The December 2017 deadline for commercial vehicle drivers to begin record keeping on an electronic logging device (ELD) has held fast in spite of multiple legal challenges. Nevertheless, shortly before that date, the Federal Motor Carrier Safety Administration (FMCSA) announced a last-minute modification. In October, FMCSA decided drivers with mobile device-based ELDs — typically, in a mobile phone or tablet — would be allowed to use these to change their duty status when away from the vehicle, provided they add a note to that effect.
That raises a question: if a mobile device can be provided with software capable of performing the functions of a telematics device, why should a dedicated ELD be required?
Just another app?
We use our mobile phones and tablets for so many purposes that they’ve become indispensable tools. With the help of apps, these devices transcend mere communication. It is hardly a stretch to expect that a mobile phone with a few specific apps installed could be used to execute the range of operations mandated by the FMCSA — all of them, not only the change of duty status.
An interesting (and potentially money-saving) idea — but not the most practical, for many reasons.
First, we’re confronted with a regulatory hurdle. FMCSA has decreed a set of requirements that qualify a device as a certified ELD, and installing a few apps to a smart phone won’t automatically bring it up to those standards.
Any certified ELD solution must meet these performance criteria:
- Automatic recording of driving time, date, location engine hours, miles and driver identification at 60-minute intervals, and retain this data for seven consecutive days
- GPS location accuracy to within one mile
- Integral synchronization with the vehicle’s engine control module
- Tamper-proof safeguards, and mandatory driver review of records to verify driver identity and accuracy
- Transmission of data using specified data protocols
- A display that provides all data in a standardized format for safety officials to review on demand
- A user manual that includes instructions for recordkeeping in the event of a malfunction, and instructions for transfer of data to officials
- A function for annotating as well as verifying records, by driver or other users.
There’s more. But if a smart phone is to serve as a stand-in for a component in an ELD, it has to provide reasonable assurance that the solution operates as required — that the phone doesn’t end up being the weak link in the telematics system’s required reliability and accuracy.
Stamina is value
Reliability is an issue that stands out when considering the life cycle of most phones. Mobile phone manufacturers know that their customer base likes to upgrade to a new model every few years. That fact, plus the product’s exposure to daily hazards and handling, results in an engineered life expectancy that is short.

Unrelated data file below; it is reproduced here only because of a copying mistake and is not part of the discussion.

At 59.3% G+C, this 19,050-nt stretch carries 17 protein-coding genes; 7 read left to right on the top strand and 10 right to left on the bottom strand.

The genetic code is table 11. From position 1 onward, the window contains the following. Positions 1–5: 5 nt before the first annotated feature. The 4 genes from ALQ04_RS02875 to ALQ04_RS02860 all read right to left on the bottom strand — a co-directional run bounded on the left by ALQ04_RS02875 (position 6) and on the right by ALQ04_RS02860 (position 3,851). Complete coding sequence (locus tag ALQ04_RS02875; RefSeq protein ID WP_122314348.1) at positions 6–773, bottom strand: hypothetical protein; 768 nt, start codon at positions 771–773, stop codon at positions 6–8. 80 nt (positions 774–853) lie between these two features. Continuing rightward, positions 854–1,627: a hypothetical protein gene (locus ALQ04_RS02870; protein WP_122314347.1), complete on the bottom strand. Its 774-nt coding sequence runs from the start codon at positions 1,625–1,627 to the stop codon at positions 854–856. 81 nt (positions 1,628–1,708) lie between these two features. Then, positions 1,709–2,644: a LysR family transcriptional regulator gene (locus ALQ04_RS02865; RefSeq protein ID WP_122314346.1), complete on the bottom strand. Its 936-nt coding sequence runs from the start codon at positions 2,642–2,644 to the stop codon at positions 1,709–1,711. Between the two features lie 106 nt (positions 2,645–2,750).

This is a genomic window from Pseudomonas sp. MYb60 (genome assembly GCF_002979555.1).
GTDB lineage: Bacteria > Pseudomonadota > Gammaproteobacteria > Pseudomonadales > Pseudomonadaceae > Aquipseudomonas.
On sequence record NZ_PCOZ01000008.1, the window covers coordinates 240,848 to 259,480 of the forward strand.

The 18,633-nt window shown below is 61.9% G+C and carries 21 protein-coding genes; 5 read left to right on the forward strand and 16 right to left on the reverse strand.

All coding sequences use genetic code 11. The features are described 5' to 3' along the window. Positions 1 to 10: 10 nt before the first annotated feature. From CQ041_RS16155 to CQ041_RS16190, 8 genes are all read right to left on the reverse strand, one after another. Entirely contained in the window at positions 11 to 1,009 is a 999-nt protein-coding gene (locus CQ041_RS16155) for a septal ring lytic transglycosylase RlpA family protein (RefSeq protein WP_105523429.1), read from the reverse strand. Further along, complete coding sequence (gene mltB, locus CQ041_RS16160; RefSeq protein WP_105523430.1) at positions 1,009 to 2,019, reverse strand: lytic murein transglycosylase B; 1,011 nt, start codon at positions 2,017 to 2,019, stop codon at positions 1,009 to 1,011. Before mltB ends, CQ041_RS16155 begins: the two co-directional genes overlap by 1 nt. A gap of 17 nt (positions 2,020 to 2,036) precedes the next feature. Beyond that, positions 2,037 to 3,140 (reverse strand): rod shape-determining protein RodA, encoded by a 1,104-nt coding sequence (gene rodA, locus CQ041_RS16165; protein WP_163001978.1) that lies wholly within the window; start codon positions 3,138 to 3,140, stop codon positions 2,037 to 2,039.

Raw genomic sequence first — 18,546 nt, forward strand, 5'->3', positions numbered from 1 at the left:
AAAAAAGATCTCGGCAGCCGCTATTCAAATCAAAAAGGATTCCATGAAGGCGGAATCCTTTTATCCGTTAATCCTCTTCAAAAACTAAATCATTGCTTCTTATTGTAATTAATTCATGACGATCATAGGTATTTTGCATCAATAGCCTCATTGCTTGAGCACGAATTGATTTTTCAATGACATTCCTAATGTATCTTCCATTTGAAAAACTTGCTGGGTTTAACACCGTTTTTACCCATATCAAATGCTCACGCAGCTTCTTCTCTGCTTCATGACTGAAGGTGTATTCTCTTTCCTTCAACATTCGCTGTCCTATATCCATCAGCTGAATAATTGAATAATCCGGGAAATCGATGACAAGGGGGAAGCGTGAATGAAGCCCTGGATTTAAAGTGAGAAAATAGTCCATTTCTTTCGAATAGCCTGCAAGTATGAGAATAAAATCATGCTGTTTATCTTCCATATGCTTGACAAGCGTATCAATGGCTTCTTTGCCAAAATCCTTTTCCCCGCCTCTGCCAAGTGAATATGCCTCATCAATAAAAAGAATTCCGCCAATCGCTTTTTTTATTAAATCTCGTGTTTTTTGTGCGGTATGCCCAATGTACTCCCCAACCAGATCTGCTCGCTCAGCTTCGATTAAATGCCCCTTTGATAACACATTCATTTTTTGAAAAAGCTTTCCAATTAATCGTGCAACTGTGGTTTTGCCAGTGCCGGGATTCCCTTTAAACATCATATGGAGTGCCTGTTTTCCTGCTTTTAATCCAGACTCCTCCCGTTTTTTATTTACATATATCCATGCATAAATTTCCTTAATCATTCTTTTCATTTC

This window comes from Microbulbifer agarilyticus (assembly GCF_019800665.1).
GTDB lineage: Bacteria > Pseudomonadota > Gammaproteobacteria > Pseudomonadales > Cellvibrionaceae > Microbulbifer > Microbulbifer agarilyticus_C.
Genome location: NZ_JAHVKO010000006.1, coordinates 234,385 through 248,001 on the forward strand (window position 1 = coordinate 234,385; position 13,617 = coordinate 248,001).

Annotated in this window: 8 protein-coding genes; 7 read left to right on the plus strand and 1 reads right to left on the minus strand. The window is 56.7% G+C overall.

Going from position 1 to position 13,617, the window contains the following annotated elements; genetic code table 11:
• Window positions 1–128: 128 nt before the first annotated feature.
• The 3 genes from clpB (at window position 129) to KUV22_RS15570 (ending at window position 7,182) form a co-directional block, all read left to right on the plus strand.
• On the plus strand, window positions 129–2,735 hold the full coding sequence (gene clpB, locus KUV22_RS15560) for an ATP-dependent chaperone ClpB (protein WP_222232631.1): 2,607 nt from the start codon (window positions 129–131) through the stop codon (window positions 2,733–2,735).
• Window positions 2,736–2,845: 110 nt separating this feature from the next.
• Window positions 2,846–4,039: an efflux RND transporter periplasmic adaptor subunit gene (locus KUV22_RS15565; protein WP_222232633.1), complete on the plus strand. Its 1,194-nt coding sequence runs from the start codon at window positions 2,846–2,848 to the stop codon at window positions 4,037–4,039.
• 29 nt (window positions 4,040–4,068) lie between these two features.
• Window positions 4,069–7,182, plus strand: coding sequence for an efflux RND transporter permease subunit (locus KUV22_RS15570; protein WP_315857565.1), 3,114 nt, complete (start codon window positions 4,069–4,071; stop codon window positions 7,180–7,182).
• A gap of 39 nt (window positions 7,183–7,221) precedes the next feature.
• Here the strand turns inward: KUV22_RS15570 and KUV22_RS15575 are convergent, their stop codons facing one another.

Purchasers of ELDs probably do not intend to replace their hardware so often, whether they’re owner-operators or fleet managers. In a business, cost control takes precedence over possessing the latest technology — and fleets would prefer to update their telematics tracking systems instead of frequently replacing them. ELD manufacturers rightly promote the durability of their solutions, as well as the scalability and flexibility to meet changing operational demands.
With mobile phones, battery power is another stumbling block. Users deal with the discharging/recharging cycle of a device that consumes current very quickly. If drivers are doing anything else with their phones during work hours, the combination of personal use and ELD logging will drain power even more rapidly.
The ELD mandate stipulates that vehicle activity must be monitored and recorded on a continuous basis. The rules do not allow for any data gaps. What happens when phone battery power drops below the storage/transmission threshold?
Who stands behind it?
Responsive technical support and a staff that keeps abreast of FMCSA regulations also back a complete ELD solution from a reputable supplier. These professionals help the client remain in legal compliance over the life of the system.
In contrast, there’s no assurance that a smart phone ELD app — from a provider for whom this is not a major market segment — will be supported even a year from now. Few business challenges are as unnerving as the sudden discovery that a crucial operating component is no longer able to do what it’s supposed to do. That feeling is compounded when the inability to meet this obligation may result in a fine or suspended license.
Specifications, reliability, durability, battery life and technical support are not the only issues that make smart phone technology an iffy proposition when it comes to meeting the government’s ELD rules. But in weighing the drawbacks of this approach these are a good place to start.